Inventory on Route 33

“I never went to bed in my life and I never ate a meal in my life without saying a prayer. I know my prayers have been answered thousands of times, and I know that I never said a prayer in my life without something good coming of it.”

Jack Dempsey, Heavyweight Boxing Champion 1919-1926

“Why is the car slowing down?” I asked myself. My foot is still on the gas pedal.

The car itself answered my question a moment later. It said,”Clink, clack, and clunk” before coasting to a stop.

Then the car quit speaking to me altogether. The battery was dead and wouldn’t even make a squeak when I turned the key.

I was thirty miles from home on a stretch of highway that had no lights. The AAA answered my call and said they could rescue me in about two hours. Now what? The sky was pitch black with a small sprinkling of stars. I started considering the possibilities I had for passing the time. If I got out of the car I could end up a meal for a wild coyote or worse yet the infamous Bogeyman that grown ups had been warning me about might seize this opportunity to take me prisoner. After a quick phone call to my wife, I decided the best use of my time would be to stay in the car and count my blessings.  

Four years ago I had accepted a job as an educational assistant in the city school system where I lived. It had been advertised as an ideal job for a senior citizen like me. Pick the days you wanted to work, pick the school you wanted to work at. It sounded like fun and I had a vision that I was going to sit in a corner with a young child and help him or her learn how to spell cat. Boy, did I get that one wrong.

From the get go I was working with special needs children. Thank God I had some great teachers supervising and feeding me encouragement. It was the most challenging adventure of my life. And you’re talking to someone who was in the marines and married to a redhead. The bottom line is it became very hard to complain about anything after spending the day with children who were blind, sitting in a wheel chair, autistic, emotionally damaged or abused.

So I passed some time gazing at the stars and saying the names of the kids I had worked with. Comparing the struggles these children and their parents face everyday made a broken down car seem like something to rejoice about. If that was the worse part of my day, so what. The car could be repaired and I was unhurt.

Beginning with food, clothes, shelter, alive, living in the USA with a great wife, family and friends – it doesn’t take me long to realize counting my blessings is the most important math I will ever do.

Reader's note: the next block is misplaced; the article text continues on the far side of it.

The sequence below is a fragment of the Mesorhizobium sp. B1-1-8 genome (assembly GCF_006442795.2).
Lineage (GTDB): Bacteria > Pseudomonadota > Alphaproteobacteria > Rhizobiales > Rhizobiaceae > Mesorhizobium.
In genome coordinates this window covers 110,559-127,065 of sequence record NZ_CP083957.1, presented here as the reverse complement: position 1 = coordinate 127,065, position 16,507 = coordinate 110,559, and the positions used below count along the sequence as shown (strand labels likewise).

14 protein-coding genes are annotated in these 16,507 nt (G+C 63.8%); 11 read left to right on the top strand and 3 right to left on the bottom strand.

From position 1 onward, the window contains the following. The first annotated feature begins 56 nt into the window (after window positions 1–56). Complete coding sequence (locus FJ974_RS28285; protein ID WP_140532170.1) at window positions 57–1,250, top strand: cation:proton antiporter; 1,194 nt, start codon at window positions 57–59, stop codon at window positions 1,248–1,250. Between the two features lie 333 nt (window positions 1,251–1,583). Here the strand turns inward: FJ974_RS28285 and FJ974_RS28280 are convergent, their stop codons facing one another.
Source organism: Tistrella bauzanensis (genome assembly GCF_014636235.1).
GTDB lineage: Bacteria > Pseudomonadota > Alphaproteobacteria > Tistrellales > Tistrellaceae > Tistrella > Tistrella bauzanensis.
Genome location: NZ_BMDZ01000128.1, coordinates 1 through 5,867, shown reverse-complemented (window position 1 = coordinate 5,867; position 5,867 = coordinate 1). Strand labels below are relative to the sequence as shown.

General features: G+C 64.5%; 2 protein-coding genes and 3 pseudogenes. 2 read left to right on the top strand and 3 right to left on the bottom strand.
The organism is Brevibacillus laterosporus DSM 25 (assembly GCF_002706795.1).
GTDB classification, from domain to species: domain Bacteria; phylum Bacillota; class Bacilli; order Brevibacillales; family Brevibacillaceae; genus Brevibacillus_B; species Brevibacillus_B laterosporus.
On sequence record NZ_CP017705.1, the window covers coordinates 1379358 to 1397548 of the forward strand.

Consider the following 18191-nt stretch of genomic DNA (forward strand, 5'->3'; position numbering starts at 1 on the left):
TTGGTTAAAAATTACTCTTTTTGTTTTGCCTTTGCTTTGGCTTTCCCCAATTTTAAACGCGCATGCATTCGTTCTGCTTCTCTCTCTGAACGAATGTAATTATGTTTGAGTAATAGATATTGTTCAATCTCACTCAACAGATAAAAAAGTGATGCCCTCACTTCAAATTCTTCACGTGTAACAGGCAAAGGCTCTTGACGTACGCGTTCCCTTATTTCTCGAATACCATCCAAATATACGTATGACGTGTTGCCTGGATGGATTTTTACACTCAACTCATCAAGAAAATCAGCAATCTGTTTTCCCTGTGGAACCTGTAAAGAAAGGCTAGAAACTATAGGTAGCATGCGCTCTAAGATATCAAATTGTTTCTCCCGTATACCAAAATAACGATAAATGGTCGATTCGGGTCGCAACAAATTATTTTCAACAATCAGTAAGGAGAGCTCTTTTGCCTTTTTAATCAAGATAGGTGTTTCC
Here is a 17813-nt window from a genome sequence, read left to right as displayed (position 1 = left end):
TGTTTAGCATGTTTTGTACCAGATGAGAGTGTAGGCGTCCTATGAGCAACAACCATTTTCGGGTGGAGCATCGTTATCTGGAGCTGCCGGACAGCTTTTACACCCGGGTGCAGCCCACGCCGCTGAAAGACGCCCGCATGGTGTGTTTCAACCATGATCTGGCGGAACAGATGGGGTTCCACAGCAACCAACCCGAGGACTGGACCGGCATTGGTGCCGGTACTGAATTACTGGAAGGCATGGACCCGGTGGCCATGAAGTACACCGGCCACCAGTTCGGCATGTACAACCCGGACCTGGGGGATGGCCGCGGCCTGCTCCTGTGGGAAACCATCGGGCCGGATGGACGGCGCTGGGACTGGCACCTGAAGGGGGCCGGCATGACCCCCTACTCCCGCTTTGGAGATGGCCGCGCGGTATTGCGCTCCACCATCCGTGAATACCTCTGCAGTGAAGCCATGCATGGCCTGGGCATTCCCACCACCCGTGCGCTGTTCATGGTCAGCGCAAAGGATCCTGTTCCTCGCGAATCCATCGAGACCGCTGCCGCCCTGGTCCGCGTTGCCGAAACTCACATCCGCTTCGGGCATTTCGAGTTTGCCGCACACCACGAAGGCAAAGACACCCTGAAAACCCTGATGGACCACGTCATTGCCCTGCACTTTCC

“Anyone can count the seeds in an apple, but only God can count the number of apples in a seed.”

Robert H. Schuller, minister

“Please peel me an apple, Grandma.”

More than the taste of a juicy apple, as a child I was fascinated with the way my Grandmother would peel an apple for me. Slowly and carefully twisting the paring knife, making a long spiraling rope out of the peel. Most of the time what followed this ritual was the adage, “An apple a day keeps the doctor away.” A quote, I later learned, that came from Benjamin Franklin.

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“The Big Apple” is a nick name for New York City. How it got that name goes back to the 1920s. A sports writer named John J. Fitzgerald started using the phrase to point out the prizes, or as he called them, “The Big Apples” won at the racetracks. But it wasn’t until 1971 that New York City officially made “The Big Apple” it’s nickname. “The Big Apple” is home to the largest marathon race in the world. It hosts over 50,000 runners, just a few more than the 127 that ran back in 1970 when the race started. Two million people line the streets to watch the race with runners from 140 countries. The best news is the athletes participating help raise 45 million dollars for charity.

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Lucy Larcom, a teacher and poet, had some interesting thoughts about apples. She said, “If an apple blossom or a ripe apple could tell it’s own story, it would be still be more than its own, the story of the sunshine that smiled upon it, of the winds that whispered to it, of the birds that sang around it, of the storms that visited it, and the motherly tree that held it and fed it until its petals were unfolded and its form developed.” 

What Lucy is saying here about apples reminds me of how many people it takes to get me and you across the finish line of a marathon race.